If you have a passion, pursue it! Connect with others who are as interested and creative as yourself.

Sharpen your mind by clearly conceptualizing the ideas which arise from your passion, then share them so they can be explored, tested, appreciated and validated by others.

Be sure you fully understand what you are embracing and promoting.

Einstein had the respect of his peers not because he was popular, (he wasn’t at first), but because he was intelligent, honest and loyal. He developed a close association with two or three intellectuals, and it was through the garnering of their respect and loyalty that his theorems were able to be proven and widely accepted.

While Einstein needed solitude to develop his theories and the proofs which would validate them, he understood that he also needed a broad social network–the entire scientific community. Scientists in England, Holland, Switzerland and Germany helped him prove aspects of his Theory of Relativity.

Likewise, we Aspies need solitude to ponder, define and organize our thought processes, to connect intuitively with compelling ideas and notions which resonate with us.

But we also need the appropriate social network to help us refine, test and ultimately validate our intellectual endeavours.

When his theory of relativity was proven beyond any doubt by a British astronomer in Holland, Einstein merely commented:

The intimate union between the beautiful, the true and the real have again been proved. It is a gift from gracious destiny that I have been allowed to experience this…”

Besides his intellect, Einstein’s two greatest assets were his unique childlike and intuitive curiosity about the universe, and his sense of humility, reflected in his charm and his humour.

Hmmm … perhaps Einstein was an Aspie too …

MJ Adam & RS Warrington

PROMOTING THE AUTISTIC VOICE

 
 

Today is Valentine’s Day, a perfect day for Aspies everywhere to give themselves the gift of loving acceptance. 

Today is the day to discover that autists are making waves, promoting our Autistic voices by demanding that research begin to focus on the positive instead of the negative features of autism.  It is a day to recognize those individuals and organizations who are working toward changing the way that research into autism is conducted.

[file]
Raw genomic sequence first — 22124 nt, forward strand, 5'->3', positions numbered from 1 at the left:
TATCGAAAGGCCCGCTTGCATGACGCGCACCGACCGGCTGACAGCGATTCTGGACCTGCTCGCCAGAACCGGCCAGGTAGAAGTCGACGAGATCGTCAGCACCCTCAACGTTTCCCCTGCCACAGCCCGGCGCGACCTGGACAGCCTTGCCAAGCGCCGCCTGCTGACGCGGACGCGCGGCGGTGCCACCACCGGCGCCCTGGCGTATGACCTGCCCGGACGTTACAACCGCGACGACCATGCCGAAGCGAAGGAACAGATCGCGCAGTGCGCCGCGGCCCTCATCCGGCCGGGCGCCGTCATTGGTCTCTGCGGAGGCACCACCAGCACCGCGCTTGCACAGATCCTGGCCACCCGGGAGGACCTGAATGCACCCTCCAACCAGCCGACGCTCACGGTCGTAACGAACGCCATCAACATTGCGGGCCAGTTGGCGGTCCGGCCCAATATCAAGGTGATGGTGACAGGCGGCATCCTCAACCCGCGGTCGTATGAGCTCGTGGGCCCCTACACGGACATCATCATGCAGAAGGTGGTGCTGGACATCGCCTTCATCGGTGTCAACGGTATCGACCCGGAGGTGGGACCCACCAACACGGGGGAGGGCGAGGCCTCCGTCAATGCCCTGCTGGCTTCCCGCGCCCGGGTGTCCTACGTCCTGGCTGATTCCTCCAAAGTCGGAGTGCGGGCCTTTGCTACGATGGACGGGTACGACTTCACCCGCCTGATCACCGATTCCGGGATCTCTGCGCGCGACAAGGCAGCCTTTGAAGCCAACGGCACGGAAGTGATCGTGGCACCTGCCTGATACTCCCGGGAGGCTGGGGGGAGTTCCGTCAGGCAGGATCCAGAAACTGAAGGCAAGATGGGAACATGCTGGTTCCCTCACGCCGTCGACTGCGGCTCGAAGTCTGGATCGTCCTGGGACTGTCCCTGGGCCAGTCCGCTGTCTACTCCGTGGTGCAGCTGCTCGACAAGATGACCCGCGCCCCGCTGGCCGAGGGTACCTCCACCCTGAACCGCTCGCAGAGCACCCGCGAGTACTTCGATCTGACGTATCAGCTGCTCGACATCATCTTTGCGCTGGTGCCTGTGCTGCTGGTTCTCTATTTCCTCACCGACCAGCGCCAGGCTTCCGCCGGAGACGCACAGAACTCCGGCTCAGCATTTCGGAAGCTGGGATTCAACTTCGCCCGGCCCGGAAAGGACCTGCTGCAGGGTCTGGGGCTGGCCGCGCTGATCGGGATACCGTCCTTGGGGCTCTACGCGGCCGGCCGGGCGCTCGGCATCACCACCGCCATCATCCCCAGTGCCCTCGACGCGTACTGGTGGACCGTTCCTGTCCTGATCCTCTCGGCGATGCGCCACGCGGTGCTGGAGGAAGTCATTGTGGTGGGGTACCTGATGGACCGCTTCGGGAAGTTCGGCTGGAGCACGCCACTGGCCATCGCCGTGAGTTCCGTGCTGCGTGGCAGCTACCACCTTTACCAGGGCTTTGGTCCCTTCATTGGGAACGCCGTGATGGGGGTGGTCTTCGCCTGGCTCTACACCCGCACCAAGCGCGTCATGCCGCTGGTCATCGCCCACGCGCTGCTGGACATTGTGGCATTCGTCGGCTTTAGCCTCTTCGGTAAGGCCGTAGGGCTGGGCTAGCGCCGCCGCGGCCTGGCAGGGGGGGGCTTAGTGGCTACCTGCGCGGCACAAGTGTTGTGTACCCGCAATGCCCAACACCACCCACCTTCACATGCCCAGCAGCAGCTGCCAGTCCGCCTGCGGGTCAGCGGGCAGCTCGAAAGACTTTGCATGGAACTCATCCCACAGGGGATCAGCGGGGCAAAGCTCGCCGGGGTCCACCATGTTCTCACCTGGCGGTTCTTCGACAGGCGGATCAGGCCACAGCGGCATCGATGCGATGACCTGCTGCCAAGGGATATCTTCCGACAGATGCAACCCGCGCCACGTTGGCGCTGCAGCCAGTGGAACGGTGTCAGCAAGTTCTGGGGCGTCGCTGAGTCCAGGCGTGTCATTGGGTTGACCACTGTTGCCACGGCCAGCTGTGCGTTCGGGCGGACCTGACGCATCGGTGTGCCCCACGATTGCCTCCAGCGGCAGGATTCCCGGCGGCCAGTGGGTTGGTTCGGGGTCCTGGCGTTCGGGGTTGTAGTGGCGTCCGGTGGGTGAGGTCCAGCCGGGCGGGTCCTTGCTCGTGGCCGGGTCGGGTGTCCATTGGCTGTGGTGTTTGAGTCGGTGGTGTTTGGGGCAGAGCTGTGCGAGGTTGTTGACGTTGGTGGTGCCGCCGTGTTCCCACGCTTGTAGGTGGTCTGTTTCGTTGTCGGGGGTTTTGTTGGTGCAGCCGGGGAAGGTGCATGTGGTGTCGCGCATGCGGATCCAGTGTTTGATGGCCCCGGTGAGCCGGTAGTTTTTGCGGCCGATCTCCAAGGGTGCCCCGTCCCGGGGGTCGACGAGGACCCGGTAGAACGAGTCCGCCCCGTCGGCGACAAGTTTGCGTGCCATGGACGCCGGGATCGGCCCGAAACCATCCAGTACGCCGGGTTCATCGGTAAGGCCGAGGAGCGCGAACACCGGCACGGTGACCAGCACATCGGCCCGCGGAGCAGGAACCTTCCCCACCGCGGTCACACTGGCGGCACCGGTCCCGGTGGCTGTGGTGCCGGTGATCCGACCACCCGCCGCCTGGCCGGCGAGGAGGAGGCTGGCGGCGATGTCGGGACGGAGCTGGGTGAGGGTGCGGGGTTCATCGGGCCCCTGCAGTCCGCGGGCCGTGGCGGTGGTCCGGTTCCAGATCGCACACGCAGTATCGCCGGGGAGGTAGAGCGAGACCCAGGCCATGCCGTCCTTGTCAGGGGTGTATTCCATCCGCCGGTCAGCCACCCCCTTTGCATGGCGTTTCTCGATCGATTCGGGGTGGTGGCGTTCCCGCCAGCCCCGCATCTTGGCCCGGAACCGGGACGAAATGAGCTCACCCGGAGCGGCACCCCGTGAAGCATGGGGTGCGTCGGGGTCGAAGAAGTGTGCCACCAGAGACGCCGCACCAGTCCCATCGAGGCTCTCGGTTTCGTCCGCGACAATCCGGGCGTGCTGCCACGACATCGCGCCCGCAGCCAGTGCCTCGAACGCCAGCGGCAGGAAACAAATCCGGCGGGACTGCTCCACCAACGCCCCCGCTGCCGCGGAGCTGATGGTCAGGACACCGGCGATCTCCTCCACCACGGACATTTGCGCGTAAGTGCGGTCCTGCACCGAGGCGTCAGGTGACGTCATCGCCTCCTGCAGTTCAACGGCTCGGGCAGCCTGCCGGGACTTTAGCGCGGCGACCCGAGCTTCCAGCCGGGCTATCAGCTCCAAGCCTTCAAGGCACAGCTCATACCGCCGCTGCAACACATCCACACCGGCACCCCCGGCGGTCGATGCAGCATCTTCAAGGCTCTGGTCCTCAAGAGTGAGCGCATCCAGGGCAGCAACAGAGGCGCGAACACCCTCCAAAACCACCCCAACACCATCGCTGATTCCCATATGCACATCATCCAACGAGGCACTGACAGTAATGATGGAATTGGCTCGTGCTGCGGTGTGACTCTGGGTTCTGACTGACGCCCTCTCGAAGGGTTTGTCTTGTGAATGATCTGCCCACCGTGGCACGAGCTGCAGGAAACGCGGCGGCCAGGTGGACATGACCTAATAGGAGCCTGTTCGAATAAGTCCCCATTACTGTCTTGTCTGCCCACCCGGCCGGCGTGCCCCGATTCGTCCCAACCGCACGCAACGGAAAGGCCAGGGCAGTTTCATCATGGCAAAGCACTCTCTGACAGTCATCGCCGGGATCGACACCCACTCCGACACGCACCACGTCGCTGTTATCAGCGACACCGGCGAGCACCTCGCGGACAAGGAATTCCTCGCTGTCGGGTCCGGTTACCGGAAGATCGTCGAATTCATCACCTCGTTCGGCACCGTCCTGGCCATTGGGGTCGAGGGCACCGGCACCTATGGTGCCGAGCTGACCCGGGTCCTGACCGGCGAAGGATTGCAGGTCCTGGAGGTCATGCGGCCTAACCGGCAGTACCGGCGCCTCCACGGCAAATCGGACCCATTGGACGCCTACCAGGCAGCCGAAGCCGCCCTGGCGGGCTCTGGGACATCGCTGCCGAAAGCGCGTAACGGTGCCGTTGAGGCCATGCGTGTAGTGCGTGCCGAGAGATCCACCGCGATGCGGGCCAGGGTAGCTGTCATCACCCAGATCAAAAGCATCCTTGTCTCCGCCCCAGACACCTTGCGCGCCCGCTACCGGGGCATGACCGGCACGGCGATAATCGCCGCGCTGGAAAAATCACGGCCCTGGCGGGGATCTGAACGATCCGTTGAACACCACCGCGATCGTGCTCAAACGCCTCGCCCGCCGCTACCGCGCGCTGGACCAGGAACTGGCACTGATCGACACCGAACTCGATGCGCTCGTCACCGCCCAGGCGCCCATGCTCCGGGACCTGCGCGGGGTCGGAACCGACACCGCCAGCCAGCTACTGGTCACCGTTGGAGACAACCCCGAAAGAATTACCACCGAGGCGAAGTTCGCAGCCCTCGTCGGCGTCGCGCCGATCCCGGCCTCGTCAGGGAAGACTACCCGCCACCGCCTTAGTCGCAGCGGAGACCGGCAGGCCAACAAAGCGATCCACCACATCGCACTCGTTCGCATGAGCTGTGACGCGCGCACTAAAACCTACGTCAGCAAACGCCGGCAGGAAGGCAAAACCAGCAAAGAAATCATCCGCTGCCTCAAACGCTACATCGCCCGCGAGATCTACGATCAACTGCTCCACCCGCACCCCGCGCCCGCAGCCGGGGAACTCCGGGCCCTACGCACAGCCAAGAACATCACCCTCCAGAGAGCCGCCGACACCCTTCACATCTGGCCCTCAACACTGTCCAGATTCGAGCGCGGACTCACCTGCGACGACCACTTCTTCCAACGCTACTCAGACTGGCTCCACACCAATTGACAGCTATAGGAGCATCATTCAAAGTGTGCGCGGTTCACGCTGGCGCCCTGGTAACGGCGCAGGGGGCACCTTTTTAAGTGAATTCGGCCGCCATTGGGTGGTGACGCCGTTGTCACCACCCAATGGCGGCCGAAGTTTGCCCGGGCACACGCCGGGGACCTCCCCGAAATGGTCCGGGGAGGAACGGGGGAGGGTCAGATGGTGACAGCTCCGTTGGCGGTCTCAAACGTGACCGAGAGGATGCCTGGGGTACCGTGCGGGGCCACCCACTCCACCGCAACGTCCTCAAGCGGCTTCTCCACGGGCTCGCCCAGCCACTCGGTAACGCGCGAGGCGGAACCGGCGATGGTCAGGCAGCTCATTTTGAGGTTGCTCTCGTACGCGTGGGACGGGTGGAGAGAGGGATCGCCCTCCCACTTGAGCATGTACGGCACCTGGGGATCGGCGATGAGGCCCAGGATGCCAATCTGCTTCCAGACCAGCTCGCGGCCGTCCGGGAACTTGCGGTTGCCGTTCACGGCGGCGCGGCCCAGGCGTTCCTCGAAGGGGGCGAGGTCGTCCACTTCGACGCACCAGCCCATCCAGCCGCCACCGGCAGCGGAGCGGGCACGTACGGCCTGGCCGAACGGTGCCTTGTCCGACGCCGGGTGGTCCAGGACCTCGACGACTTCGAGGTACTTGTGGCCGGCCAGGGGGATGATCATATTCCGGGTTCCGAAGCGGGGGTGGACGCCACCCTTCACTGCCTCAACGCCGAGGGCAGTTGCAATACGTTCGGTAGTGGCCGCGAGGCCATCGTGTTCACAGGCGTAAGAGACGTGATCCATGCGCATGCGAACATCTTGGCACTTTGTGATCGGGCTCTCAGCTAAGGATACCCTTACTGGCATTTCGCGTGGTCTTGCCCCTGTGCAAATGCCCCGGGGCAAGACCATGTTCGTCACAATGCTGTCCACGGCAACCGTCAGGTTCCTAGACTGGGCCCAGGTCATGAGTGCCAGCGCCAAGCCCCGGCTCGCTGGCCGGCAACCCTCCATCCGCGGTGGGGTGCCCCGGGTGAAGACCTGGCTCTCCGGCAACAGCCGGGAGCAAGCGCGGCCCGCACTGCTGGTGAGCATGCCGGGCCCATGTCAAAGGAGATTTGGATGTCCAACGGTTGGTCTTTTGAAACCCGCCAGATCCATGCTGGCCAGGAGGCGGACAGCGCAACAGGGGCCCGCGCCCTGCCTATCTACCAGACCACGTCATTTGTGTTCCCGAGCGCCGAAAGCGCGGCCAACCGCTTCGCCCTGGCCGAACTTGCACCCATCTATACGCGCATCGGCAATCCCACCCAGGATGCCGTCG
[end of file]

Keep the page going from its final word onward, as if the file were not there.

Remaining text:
They are people like Vivian Ly[i], whose slogan is Nothing About Us Without Us.

Ly says that Applied Behavioural Analysis can be compared to autistic masking behaviours.  Her position is that people with autism need to be accepted as they are, and not programmed to fit into more societally acceptable ‘normal’ slots.  She is also outraged by researchers and organizations that attempt to speak for autistics.  We have voices.  We can speak for ourselves, Ly states.

Another autist, Kieran Rose, has along with Amy Pearson published a paper on why autists camouflage their behavior, and how harmful to the psyche this can be.  Published in the academic journal, Autism in Adulthood, Kieran’s article on masking analysis is free to read at the URL given below[ii].  He also has a blog, The Autistic Advocate, if you’d like to check it out.

Michelle Dawson[iii] is an autistic person who has fought both legal and academic battles for the rights of autistic people.  In spite of never attending university as a student, she has presented to and influenced decisions in the Supreme Court of Canada, worked with autism research teams at the University of Montreal and is cited in a considerable number of academic papers.  She has also received the Ordre de Montreal as a result of her consistent voice in advocating for the rights of autistic people. 

Dawson describes autism as a neurological difference in development, one which determines how we process information.  This atypical brain-routing results in behaviours and thinking that is different from the ‘neurotypical’.  Dawson presents these differences as strengths rather than as a negative stereotype.[iv]